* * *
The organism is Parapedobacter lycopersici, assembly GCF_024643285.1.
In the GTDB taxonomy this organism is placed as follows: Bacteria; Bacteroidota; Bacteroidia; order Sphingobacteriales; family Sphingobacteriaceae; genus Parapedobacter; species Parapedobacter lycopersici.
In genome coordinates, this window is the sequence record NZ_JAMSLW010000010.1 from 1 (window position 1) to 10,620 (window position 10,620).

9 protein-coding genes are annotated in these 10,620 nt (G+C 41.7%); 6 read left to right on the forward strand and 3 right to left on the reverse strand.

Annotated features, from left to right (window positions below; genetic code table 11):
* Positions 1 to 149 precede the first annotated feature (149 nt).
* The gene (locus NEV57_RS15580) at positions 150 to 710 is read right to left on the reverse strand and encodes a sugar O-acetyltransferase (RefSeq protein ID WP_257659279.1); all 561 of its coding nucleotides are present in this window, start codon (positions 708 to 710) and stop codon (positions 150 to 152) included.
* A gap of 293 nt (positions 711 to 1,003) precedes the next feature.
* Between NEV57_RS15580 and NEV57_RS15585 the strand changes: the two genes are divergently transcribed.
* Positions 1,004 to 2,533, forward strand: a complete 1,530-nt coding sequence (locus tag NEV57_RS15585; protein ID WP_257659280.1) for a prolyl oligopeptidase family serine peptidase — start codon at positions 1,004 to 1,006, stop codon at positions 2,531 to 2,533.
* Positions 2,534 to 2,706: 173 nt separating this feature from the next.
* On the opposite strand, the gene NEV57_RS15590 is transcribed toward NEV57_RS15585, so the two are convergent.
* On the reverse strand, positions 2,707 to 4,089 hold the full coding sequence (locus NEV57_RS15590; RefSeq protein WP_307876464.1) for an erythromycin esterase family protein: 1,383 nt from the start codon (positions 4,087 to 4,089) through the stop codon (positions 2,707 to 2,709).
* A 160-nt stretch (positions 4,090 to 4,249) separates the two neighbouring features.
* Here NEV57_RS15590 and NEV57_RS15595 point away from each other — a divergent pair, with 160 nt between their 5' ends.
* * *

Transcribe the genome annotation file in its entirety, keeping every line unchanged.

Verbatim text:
The organism is Parapedobacter lycopersici, assembly GCF_024643285.1.
In the GTDB taxonomy this organism is placed as follows: Bacteria; Bacteroidota; Bacteroidia; order Sphingobacteriales; family Sphingobacteriaceae; genus Parapedobacter; species Parapedobacter lycopersici.
In genome coordinates, this window is the sequence record NZ_JAMSLW010000010.1 from 1 (window position 1) to 10,620 (window position 10,620).

9 protein-coding genes are annotated in these 10,620 nt (G+C 41.7%); 6 read left to right on the forward strand and 3 right to left on the reverse strand.

Annotated features, from left to right (window positions below; genetic code table 11):
* Positions 1 to 149 precede the first annotated feature (149 nt).
* The gene (locus NEV57_RS15580) at positions 150 to 710 is read right to left on the reverse strand and encodes a sugar O-acetyltransferase (RefSeq protein ID WP_257659279.1); all 561 of its coding nucleotides are present in this window, start codon (positions 708 to 710) and stop codon (positions 150 to 152) included.
* A gap of 293 nt (positions 711 to 1,003) precedes the next feature.
* Between NEV57_RS15580 and NEV57_RS15585 the strand changes: the two genes are divergently transcribed.
* Positions 1,004 to 2,533, forward strand: a complete 1,530-nt coding sequence (locus tag NEV57_RS15585; protein ID WP_257659280.1) for a prolyl oligopeptidase family serine peptidase — start codon at positions 1,004 to 1,006, stop codon at positions 2,531 to 2,533.
* Positions 2,534 to 2,706: 173 nt separating this feature from the next.
* On the opposite strand, the gene NEV57_RS15590 is transcribed toward NEV57_RS15585, so the two are convergent.
* On the reverse strand, positions 2,707 to 4,089 hold the full coding sequence (locus NEV57_RS15590; RefSeq protein WP_307876464.1) for an erythromycin esterase family protein: 1,383 nt from the start codon (positions 4,087 to 4,089) through the stop codon (positions 2,707 to 2,709).
* A 160-nt stretch (positions 4,090 to 4,249) separates the two neighbouring features.
* Here NEV57_RS15590 and NEV57_RS15595 point away from each other — a divergent pair, with 160 nt between their 5' ends.